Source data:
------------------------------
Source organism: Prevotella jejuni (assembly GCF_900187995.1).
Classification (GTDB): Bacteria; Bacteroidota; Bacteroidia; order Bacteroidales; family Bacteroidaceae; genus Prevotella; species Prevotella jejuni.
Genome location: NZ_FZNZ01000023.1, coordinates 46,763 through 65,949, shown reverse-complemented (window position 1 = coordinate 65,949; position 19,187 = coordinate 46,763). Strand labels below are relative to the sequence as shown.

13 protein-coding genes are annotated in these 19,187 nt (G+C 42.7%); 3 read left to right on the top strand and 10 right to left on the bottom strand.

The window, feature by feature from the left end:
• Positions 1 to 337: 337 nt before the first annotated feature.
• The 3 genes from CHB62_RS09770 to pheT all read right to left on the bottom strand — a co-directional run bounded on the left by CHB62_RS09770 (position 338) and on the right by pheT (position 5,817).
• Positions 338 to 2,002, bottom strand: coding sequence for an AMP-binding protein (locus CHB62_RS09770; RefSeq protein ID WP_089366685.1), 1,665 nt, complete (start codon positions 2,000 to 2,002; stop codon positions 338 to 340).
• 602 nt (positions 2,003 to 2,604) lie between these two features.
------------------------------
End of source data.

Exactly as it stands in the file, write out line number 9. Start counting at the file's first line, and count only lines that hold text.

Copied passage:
• 602 nt (positions 2,003 to 2,604) lie between these two features.